Stars under the microscope
The week that went by saw plenty of outrage directed at two legendary men, Kamal Haasan and AR Rahman
Outrage... the week that went by saw plenty of this directed at two legendary men. One was within India, the other was outside, and both men are, of course, from Tamil Nadu. The outrage against what A R Rahman did in his London concert and Kamal Haasan's role in Big Boss Tamil has occupied headlines. Rahman sang Tamil songs (most of them with Hindi words too in them) and made some Hindi-speaking brethren walk out of his show, grumbling against him. The last time I heard, both Kadhal Rojave and Roja Jaaneman (its Hindi version) were sung by S P Balasubrahmanyam, and both became hits in 1992. Twenty-five years later, a track from Kaatru Veliyidai, a Tamil film, goes by the name of Jugni, which is definitely not a Tamil word.
One of my favourite albums from A R Rahman is a Malayalam film called Yodha (1992), which he did right after Roja that year. There is a track in that film which is so 'Kerala' in its composition that a discerning music lover from West Bengal will see it as an introduction to the sounds of another state. At least that's what I got to hear, unlike those who complained about refunds and listening to Tamil numbers in a concert which bears a Tamil name, ‘Netru Indru Naalai’. Rahman is the sole South-Indian music director to have a pan-Indian global audience, which makes him a national treasure. To get intolerant about a few Tamil songs goes to show their negligent understanding of music as a language, as art. I’m sure their smartphones will have Spanish and Chinese songs under the International music category, but to listen to Rahman’s songs from India, which includes a language called Tamil, is a no-no?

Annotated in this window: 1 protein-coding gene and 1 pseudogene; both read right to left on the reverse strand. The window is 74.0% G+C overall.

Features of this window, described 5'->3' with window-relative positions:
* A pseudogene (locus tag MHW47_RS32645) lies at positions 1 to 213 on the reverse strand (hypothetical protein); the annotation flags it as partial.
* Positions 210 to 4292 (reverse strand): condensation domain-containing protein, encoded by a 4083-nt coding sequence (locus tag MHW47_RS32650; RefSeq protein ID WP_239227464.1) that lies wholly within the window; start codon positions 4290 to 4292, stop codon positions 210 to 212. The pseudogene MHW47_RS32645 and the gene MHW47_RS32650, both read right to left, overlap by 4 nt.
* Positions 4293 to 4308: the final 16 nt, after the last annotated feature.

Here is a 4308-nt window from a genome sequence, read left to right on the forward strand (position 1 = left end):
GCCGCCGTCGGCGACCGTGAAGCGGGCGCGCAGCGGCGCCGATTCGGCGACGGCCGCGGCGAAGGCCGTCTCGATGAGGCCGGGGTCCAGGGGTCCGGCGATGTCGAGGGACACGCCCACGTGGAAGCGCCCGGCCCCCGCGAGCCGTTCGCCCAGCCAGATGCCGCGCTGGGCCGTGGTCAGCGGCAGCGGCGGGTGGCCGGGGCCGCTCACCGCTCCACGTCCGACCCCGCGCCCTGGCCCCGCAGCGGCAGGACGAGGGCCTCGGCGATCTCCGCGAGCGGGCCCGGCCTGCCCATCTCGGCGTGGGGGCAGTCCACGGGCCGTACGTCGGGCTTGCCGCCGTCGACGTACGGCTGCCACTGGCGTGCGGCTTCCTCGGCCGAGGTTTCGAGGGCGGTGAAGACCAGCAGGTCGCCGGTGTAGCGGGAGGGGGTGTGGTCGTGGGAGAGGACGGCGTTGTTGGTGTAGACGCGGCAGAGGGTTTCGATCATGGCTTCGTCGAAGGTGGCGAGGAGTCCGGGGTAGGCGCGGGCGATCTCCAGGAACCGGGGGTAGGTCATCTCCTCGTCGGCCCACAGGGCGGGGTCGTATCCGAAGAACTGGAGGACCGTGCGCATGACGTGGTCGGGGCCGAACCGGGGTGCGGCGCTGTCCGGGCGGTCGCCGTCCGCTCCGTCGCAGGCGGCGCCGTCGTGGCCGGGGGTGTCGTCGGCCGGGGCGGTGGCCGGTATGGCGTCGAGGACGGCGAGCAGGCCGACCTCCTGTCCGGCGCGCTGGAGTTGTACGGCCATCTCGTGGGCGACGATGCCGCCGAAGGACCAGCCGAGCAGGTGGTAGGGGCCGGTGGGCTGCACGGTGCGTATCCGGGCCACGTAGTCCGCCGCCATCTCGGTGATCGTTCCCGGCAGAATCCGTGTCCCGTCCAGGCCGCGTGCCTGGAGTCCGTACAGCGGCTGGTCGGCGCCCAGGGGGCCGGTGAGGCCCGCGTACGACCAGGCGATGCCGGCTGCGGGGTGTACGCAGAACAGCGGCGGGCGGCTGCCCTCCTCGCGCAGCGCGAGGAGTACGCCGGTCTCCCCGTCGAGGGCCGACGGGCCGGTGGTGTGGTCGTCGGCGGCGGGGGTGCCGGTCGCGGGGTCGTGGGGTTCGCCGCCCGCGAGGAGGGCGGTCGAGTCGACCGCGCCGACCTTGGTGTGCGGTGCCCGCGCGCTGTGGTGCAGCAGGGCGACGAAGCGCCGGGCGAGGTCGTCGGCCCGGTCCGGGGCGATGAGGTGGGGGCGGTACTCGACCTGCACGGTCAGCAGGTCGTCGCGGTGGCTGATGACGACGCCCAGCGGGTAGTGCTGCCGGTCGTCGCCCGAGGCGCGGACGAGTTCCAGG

Similar intolerance was seen with Kamal Haasan and the most watched television reality show by now in Tamil small-screen history, Big Boss Tamil. By protesting against the show and demanding Kamal Haasan's arrest, the TRPs for the show reached an all-time high. But there is something called nuisance-value which comes along with such occurrences. Those who protest forget that we live in a multi-cultural democracy. The content of the show comes under the scanner for all the wrong reasons and who becomes the one convenient soft target? The star, of course! But characteristically, Kamal Haasan has made it very clear he is not one. Constructive criticism gives way for mere outrage when there is zero introspection of the times we live in. To ask for a ban on this show in Tamil Nadu alone, when its original in India has seen many a successful season is superficial.
Making sensational demands, dividing art, issuing threats, and asking for bans will only make artistes stronger. It makes them firm in their resolve to voice their beliefs, and express their thoughts in more creative ways through their art; the spotlight shines brighter on them. Both Kamal Haasan’s and A R Rahman’s response to the outrage tells us that art is universal and inclusive.